And, of course, Jewish causes and Israel advocacy are high on our lists. The Jewish population of between 15 and 16 million world wide represents less than ¼ of 1% of the world’s population. I am devoted to it and to its survival. Our contribution to the world far exceeds our size and we deserve to live and to thrive.
My wife, Goldie, began another strategic initiative, a program to help women achieve leadership roles in real estate. It’s the Goldie B. Wolfe Miller Women Leaders in Real Estate Initiative in the real estate school at Roosevelt University in Chicago (www.womenleadersinrealestate.com). It too is very successful.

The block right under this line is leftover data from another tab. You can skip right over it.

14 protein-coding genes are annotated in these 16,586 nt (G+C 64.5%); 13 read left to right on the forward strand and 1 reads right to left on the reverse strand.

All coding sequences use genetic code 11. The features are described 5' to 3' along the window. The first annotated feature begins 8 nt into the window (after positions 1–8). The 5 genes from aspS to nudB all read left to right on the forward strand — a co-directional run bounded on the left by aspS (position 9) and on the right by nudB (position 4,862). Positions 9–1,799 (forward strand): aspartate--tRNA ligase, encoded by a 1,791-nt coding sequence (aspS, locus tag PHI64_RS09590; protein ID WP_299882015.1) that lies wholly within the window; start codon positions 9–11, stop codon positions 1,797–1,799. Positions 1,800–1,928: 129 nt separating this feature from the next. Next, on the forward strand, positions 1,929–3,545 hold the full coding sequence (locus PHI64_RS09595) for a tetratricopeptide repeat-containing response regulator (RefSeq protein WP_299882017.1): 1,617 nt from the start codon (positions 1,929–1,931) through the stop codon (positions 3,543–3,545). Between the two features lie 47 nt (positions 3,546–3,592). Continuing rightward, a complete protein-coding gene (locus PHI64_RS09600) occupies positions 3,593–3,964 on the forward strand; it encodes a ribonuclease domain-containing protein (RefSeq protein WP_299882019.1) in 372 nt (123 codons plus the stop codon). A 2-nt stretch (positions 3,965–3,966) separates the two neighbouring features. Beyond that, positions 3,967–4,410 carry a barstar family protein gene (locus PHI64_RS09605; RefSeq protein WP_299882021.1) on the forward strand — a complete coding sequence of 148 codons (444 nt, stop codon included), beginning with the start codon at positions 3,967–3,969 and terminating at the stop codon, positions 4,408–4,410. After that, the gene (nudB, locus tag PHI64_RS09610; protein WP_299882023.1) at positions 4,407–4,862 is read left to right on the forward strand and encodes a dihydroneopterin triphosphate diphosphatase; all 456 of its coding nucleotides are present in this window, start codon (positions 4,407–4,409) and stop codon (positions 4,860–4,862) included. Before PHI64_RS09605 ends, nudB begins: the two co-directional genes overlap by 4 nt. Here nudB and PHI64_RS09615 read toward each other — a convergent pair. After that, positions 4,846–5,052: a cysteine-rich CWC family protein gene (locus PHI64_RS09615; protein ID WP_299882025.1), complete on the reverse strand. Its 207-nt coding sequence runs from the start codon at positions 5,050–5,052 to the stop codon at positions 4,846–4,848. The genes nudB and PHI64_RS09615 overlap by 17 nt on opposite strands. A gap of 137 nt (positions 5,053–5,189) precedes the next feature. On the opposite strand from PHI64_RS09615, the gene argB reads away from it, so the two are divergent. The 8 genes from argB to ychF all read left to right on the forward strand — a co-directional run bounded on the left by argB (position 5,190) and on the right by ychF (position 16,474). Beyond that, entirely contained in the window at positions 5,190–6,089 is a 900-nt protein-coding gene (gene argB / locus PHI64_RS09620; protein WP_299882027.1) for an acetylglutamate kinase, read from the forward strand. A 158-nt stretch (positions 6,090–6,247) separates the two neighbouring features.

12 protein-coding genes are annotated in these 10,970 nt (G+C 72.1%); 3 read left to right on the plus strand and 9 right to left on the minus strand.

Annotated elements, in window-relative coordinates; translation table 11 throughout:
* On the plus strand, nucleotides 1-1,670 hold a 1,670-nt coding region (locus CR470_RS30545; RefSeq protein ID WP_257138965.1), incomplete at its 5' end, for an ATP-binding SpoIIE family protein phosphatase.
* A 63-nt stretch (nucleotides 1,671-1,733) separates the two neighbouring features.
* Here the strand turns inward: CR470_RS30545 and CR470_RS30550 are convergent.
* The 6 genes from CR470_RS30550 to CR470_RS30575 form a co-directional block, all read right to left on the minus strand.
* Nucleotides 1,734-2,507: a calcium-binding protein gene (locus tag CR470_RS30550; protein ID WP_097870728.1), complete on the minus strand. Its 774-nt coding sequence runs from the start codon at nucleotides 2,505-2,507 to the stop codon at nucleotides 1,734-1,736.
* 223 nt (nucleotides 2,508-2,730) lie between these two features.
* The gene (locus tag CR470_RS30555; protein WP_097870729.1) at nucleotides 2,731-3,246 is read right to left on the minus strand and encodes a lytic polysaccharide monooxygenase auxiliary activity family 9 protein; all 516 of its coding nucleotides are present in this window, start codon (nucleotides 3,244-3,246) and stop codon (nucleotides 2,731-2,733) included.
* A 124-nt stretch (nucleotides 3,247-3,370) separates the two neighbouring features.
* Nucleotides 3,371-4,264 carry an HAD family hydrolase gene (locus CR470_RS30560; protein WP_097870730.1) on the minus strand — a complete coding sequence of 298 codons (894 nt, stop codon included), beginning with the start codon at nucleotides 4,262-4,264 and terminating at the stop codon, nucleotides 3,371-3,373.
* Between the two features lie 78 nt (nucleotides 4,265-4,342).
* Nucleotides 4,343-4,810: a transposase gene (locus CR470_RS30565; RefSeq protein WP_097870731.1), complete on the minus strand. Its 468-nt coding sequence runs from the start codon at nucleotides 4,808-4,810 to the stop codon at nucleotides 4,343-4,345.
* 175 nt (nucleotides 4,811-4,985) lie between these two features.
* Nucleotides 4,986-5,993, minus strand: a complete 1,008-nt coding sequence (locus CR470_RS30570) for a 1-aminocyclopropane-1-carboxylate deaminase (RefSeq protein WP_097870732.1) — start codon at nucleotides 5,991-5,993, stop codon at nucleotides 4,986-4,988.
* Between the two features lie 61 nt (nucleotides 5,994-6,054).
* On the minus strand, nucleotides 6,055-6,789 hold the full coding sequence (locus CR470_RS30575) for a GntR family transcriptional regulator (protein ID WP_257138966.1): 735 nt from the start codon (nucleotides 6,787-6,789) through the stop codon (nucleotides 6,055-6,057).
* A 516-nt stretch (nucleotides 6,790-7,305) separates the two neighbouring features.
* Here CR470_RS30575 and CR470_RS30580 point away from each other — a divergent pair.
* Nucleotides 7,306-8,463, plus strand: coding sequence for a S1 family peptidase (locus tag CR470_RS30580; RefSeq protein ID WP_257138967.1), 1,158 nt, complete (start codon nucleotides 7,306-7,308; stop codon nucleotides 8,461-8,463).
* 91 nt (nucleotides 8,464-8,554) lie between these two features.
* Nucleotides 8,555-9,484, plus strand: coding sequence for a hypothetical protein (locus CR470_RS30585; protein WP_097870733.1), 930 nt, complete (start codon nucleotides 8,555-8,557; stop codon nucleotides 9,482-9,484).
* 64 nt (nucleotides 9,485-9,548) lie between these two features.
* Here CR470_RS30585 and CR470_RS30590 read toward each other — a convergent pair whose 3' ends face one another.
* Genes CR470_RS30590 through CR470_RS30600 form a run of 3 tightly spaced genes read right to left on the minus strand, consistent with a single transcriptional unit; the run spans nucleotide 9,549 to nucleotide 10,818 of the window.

Under the leadership of Goldie and my daughter Judith, we also support a number of community causes, from art to zoos and much in between.
And today, our foundation is run very much like a business. We have a Director and a Program Officer. They are the CEO and the COO of the foundation. They carefully investigate any organization we are considering for a gift and are always looking for new organizations that will help us achieve our goals. Before any gift of significance is given, there is a binding contract that is signed and then they follow up to make sure that our gift is being used as intended. Donor’s intent is very important to us.
Our goal is to primarily use our money carefully for causes we believe in and to support, to a lesser extent, the community we live in, all based on the beliefs I have expressed.
– JACK MILLER